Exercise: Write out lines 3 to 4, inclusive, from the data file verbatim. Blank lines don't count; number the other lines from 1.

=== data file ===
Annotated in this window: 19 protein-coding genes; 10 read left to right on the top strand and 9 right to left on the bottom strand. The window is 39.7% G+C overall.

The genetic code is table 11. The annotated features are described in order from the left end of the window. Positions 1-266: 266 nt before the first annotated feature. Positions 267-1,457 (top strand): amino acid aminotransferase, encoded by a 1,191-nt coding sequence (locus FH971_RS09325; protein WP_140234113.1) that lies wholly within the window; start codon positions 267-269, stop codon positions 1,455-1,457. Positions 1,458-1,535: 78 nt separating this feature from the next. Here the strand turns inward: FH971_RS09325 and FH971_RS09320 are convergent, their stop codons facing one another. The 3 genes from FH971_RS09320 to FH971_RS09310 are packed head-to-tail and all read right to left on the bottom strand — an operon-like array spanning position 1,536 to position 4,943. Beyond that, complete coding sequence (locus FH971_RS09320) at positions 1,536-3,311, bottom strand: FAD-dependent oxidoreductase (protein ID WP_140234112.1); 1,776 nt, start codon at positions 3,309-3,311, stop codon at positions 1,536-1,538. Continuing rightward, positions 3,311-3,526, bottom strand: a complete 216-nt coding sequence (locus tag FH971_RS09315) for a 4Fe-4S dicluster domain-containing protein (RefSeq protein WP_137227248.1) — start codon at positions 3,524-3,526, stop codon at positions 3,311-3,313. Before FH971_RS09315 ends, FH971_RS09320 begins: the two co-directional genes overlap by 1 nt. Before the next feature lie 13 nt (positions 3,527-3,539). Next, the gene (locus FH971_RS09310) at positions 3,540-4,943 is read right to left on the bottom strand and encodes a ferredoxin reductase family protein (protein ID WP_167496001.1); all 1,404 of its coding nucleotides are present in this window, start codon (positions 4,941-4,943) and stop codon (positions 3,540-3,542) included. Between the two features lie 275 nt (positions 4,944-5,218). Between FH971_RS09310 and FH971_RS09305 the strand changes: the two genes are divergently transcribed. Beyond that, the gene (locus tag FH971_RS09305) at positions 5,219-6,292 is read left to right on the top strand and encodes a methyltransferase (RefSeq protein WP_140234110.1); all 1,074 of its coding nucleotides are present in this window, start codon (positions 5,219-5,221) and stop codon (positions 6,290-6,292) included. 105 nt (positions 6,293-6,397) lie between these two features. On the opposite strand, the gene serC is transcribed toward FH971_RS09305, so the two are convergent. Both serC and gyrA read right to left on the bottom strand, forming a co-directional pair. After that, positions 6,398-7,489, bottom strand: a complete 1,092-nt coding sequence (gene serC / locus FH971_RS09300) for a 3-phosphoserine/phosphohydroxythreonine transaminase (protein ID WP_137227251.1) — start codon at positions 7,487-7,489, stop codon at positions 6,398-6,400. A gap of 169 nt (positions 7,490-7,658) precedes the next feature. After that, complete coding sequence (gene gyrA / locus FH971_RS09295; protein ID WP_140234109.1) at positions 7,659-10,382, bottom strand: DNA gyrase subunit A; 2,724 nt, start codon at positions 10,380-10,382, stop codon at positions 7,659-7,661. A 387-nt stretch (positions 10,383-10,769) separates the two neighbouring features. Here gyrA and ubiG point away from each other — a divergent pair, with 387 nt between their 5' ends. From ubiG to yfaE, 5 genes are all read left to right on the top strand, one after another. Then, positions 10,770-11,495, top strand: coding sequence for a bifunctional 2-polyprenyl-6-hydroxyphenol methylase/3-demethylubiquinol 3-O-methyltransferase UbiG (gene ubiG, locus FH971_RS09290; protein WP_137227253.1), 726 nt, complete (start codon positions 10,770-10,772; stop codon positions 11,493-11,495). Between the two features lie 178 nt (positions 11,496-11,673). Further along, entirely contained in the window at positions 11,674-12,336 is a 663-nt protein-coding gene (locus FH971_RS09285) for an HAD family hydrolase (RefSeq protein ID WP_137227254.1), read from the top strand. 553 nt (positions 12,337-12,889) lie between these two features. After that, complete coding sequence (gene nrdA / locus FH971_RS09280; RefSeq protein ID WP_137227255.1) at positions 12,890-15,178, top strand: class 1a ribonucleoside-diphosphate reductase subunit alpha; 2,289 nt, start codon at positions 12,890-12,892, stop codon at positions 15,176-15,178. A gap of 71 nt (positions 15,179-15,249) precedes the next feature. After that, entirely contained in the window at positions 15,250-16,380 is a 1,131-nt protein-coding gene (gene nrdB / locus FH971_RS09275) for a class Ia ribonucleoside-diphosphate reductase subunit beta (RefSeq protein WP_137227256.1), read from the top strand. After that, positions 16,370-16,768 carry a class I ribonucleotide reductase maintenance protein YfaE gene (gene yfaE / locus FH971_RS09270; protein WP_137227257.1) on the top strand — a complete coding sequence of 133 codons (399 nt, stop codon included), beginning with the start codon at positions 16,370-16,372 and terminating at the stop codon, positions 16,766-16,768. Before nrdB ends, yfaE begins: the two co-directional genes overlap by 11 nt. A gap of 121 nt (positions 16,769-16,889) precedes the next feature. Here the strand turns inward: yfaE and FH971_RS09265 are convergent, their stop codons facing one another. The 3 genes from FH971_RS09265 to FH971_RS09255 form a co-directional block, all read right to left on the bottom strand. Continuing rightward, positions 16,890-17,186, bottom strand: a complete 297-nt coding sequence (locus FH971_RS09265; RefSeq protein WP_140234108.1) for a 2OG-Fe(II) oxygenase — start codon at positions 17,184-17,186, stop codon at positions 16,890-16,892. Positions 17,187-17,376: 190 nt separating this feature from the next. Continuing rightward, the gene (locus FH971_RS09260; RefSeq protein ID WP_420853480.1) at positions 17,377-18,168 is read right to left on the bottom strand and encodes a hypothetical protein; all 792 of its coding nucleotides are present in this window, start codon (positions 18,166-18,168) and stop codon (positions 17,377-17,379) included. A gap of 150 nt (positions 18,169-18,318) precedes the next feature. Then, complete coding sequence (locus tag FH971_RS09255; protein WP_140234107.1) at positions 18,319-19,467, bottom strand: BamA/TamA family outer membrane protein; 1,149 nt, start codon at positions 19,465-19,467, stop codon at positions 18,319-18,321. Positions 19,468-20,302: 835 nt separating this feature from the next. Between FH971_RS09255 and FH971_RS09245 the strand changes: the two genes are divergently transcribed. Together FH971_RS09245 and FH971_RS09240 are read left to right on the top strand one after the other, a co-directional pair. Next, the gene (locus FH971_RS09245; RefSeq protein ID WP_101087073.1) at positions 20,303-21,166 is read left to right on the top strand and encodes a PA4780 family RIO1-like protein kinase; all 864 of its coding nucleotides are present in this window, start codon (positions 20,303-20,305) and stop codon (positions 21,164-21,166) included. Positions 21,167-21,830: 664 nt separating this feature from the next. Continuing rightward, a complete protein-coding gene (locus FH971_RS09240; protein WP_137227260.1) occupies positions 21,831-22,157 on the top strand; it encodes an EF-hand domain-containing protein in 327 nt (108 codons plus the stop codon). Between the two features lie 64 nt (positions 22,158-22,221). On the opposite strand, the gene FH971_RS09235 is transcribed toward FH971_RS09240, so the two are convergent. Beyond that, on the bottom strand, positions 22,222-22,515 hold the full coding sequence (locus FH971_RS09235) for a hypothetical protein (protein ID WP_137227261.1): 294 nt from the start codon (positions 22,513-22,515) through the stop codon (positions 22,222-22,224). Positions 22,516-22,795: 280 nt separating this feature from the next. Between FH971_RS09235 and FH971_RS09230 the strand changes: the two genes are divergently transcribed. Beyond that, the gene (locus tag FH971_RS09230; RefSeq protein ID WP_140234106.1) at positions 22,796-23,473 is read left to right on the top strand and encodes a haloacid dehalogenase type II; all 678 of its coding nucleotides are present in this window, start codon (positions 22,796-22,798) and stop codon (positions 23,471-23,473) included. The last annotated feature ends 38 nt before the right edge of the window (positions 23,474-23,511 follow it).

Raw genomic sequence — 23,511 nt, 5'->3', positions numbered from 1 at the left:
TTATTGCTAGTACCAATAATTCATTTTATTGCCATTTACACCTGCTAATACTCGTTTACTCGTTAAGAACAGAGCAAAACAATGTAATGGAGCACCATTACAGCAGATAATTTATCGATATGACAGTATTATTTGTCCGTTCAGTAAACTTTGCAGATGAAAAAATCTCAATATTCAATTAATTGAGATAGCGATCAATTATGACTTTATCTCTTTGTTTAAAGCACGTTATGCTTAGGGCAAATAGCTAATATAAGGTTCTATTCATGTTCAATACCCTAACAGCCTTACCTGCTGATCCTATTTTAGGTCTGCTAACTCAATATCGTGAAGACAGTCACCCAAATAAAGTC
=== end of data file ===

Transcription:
Raw genomic sequence — 23,511 nt, 5'->3', positions numbered from 1 at the left:
TTATTGCTAGTACCAATAATTCATTTTATTGCCATTTACACCTGCTAATACTCGTTTACTCGTTAAGAACAGAGCAAAACAATGTAATGGAGCACCATTACAGCAGATAATTTATCGATATGACAGTATTATTTGTCCGTTCAGTAAACTTTGCAGATGAAAAAATCTCAATATTCAATTAATTGAGATAGCGATCAATTATGACTTTATCTCTTTGTTTAAAGCACGTTATGCTTAGGGCAAATAGCTAATATAAGGTTCTATTCATGTTCAATACCCTAACAGCCTTACCTGCTGATCCTATTTTAGGTCTGCTAACTCAATATCGTGAAGACAGTCACCCAAATAAAGTC